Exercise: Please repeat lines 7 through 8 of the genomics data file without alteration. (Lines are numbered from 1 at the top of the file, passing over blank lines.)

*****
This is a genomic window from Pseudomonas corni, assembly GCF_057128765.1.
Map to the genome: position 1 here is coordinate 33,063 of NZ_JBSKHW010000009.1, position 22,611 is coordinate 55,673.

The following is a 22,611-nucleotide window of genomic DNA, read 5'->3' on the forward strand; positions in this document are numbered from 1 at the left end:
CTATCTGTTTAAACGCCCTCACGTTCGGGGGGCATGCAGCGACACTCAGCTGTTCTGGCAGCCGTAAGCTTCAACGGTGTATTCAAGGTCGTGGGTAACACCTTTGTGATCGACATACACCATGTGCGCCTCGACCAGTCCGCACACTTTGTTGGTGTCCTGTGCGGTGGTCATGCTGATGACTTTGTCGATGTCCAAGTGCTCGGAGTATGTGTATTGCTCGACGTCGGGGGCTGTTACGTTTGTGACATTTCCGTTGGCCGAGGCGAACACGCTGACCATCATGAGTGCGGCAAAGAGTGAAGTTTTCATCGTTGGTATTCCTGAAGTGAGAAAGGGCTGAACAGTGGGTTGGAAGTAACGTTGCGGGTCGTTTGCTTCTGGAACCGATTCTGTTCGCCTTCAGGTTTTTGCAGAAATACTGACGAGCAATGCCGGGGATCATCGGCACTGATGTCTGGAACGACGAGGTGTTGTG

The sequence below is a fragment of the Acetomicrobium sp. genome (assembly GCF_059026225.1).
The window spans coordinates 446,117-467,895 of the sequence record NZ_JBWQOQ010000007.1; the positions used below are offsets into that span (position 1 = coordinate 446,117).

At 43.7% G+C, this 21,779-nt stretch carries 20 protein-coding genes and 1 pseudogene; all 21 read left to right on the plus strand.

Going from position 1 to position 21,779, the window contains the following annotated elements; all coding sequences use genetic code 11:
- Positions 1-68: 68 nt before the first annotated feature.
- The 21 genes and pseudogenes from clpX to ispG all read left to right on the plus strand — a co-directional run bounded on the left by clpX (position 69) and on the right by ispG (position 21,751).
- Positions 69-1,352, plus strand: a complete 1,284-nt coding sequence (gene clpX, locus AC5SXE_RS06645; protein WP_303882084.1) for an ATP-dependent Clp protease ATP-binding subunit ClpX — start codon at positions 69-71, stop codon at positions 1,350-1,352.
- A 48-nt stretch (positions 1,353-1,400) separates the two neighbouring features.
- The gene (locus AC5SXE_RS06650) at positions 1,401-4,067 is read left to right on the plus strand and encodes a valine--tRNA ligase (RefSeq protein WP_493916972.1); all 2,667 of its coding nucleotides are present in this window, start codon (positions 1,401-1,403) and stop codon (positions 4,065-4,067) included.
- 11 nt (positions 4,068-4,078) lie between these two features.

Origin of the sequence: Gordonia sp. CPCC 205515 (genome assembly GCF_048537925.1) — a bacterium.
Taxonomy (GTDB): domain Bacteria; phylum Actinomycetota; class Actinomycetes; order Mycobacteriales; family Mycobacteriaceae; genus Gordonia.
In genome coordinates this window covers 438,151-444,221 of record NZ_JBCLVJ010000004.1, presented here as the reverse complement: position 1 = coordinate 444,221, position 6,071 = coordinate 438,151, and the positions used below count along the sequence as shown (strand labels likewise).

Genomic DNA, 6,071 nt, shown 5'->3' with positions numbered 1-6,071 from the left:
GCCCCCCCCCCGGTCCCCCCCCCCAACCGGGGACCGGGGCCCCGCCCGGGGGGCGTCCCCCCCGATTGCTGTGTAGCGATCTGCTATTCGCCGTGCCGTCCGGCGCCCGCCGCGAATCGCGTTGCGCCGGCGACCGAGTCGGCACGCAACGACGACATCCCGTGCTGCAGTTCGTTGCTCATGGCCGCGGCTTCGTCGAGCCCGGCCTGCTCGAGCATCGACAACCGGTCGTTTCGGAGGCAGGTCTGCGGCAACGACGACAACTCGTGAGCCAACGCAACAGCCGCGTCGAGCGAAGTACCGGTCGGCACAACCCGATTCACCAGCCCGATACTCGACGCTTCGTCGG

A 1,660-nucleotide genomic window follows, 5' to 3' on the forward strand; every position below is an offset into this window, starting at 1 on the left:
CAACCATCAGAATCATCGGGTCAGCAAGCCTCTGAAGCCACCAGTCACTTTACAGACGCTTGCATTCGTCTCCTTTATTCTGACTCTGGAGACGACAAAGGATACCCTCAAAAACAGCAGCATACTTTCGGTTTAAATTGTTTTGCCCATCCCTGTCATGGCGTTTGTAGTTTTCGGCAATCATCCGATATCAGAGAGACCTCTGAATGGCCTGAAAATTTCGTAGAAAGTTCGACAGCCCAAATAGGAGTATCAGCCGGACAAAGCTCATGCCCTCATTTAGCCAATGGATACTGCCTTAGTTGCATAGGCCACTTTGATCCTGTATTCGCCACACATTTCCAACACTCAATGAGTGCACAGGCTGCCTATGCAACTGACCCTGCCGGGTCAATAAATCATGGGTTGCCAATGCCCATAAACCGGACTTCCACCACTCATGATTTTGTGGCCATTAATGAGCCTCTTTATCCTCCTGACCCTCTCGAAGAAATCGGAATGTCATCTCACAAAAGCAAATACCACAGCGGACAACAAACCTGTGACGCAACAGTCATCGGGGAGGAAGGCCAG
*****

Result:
At 43.7% G+C, this 21,779-nt stretch carries 20 protein-coding genes and 1 pseudogene; all 21 read left to right on the plus strand.

Going from position 1 to position 21,779, the window contains the following annotated elements; all coding sequences use genetic code 11: